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Title: Nitric Oxide-Dependent Endothelial Dysfunction and Reduced Arginine Bioavailability in Plasmodium vivax Malaria but No Greater Increase in Intravascular Hemolysis in Severe Disease.
Authors: Barber, Bridget E
William, Timothy
Grigg, Matthew J
Piera, Kim A
Chen, Youwei
Wang, Hao
Weinberg, J Brice
Yeo, Tsin W
Anstey, Nicholas M
Citation: The Journal of infectious diseases 2016-11-15; 214(10): 1557-1564
Abstract:  Pathogenesis of severe Plasmodium vivax malaria is poorly understood. Endothelial dysfunction and reduced nitric oxide (NO) bioavailability characterize severe falciparum malaria, but have not been assessed in severe vivax malaria.  In patients with severe vivax malaria (n = 9), patients with nonsevere vivax malaria (n = 58), and healthy controls (n = 79), we measured NO-dependent endothelial function by using reactive hyperemia-peripheral arterial tonometry (RH-PAT) and assessed associations with arginine, asymmetric dimethylarginine (ADMA), and hemolysis.  The L-arginine level and the L-arginine to ADMA ratio (a measure of L-arginine bioavailability) were reduced in patients with severe vivax malaria and those with nonsevere vivax malaria, compared with healthy controls (median L-arginine level, 65, 66, and 98 µmol/mL, respectively [P = .0001]; median L-arginine to ADMA ratio, 115, 125, and 187, respectively [P = .0001]). Endothelial function was impaired in proportion to disease severity (median RH-PAT index, 1.49, 1.73, and 1.97 in patients with severe vivax malaria, those with nonsevere vivax malaria, and healthy controls, respectively; P = .018) and was associated with the L-arginine to ADMA ratio. While the posttreatment fall in hemoglobin level was greater in severe vivax malaria as compared to nonsevere vivax malaria (2.5 vs 1 g/dL; P = .0001), markers of intravascular hemolysis were not higher in severe disease.  Endothelial function is impaired in nonsevere and severe vivax malaria, is associated with reduced L-arginine bioavailability, and may contribute to microvascular pathogenesis. Severe disease appears to be more associated with extravascular hemolysis than with intravascular hemolysis.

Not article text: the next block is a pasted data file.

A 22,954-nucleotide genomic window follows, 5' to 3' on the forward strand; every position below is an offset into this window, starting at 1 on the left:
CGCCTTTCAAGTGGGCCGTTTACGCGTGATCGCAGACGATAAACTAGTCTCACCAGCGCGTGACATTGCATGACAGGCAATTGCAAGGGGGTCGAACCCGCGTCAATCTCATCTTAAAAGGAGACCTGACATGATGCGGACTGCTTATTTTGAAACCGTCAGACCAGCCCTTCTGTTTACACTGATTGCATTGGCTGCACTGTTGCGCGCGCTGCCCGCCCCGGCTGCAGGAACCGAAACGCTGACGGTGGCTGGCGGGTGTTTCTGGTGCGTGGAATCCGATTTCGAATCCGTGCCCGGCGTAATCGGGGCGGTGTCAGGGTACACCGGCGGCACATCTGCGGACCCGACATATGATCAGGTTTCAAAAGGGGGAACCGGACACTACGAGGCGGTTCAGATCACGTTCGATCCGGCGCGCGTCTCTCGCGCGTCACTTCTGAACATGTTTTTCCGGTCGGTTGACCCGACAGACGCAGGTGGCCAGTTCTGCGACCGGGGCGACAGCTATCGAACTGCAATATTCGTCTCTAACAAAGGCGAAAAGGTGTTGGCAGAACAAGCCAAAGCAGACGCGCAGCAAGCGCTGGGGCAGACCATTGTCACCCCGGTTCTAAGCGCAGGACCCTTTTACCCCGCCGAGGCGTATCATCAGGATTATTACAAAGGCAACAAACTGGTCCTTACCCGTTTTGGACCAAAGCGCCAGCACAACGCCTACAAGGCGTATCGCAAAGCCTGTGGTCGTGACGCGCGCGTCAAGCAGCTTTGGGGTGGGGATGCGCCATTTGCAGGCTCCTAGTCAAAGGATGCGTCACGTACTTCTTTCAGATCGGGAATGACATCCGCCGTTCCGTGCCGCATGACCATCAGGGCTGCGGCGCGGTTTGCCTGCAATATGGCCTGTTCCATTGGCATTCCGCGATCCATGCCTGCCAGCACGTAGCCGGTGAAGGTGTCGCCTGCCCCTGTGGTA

Click to open PubMed article: https://www.ezpdhcs.nt.gov.au/login?url=https://www.ncbi.nlm.nih.gov/pubmed/27630198
Click to open Pubmed Article: https://www.ezpdhcs.nt.gov.au/login?url=https://www.ncbi.nlm.nih.gov/pubmed/27630198
Journal title: The Journal of infectious diseases
Publication Date: 2016-11-15
Type: Journal Article
URI: https://hdl.handle.net/10137/5317
DOI: 10.1093/infdis/jiw427
Appears in Collections:(a) NT Health Research Collection

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